The CHM’s youtube channel has this video, which caught my attention.
I’ve always been an advocate for the behind the scenes “little guy” that do 90% of the work that really make new products possible. My mom taught me, when I was little, that “words are cheap”. The same can be said for the new ideas that lead to breakthroughs in technology. There is always a foundation for these new ideas and they usually aren’t giant leaps, by themselves, but almost always, incremental steps in understanding.
In my mind, the hard part, isn’t coming up with the idea, but implementing it. In fact, many products are described decades before they can be implemented.
The stories on Andy Hertzfeld’s folklore.org website, demonstrate the hard work that goes into implementation, as well as anything that I’ve ever seen. The thing to understand is that the effort that went into making Macintosh, isn’t unique, but rather the norm for almost all of the gadgets that we take for granted, these days. How do I know this, you may ask? Well, I’ve been involved in new product development for something like 38 years. Some of the products that I have worked on have been failures, but many of them, successful. In either case, it’s always a struggle for those involved. A rewarding struggle when it goes right, but still a struggle.
It seems Thomas Haigh understands this. I’ve ordered his book on Eniac and will write a review after I read it.
Thomas’ comments on Isaacson’s book “The Inovators”, made me pull out Isaacson’s book, “Jobs” and review the sections on Apple 1 and Apple II. I think I understand those products and what went into making them, very well. Thomas’ comments made me want to review the book for faults. I knew that Isaacson had Job’s and Wozniak soldering Apple 1’s, which was incorrect, but wondered what else I would find, if I reviewed those sections. Before I comment on what I found, I will say that I greatly respect anyone that can write such an engaging book, as I don’t have the patience or talent to do it.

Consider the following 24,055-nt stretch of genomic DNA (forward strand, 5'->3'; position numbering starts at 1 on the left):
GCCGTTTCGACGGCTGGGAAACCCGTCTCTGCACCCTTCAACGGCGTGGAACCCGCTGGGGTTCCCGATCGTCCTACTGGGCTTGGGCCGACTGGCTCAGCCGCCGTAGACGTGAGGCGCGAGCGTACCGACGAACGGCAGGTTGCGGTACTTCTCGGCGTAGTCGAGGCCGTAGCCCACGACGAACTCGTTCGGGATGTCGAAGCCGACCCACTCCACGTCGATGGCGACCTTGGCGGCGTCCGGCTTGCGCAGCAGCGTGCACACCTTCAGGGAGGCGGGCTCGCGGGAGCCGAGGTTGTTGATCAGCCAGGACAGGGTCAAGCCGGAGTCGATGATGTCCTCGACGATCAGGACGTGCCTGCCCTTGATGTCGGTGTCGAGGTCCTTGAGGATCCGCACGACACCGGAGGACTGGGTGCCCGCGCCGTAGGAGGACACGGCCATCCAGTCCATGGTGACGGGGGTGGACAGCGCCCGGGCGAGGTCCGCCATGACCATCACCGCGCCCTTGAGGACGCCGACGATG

Here are the mistakes I managed to find during a quick review of those sections.
Though there are no real mistakes with the Apple II section, there are, in my mind, serious omissions.
I understand why Isaacson, in his story, emphasized Job’s interaction with a number of significant personalities. It is a shame that the struggle to develop a new product by a team of talented engineers gets so little “ink”. I also wonder how accurate the depictions of the interactions between the significant personalities really is. It seems that, in terms of the technical stuff that I understand pretty well, Isaacson would grab a fact and elaborate upon it, kind of putting his spin on it, without doing serious fact checking.
In any case, it’s an entertaining read, that I recommend, in spite of the errors and omissions.This post was originally published on this site.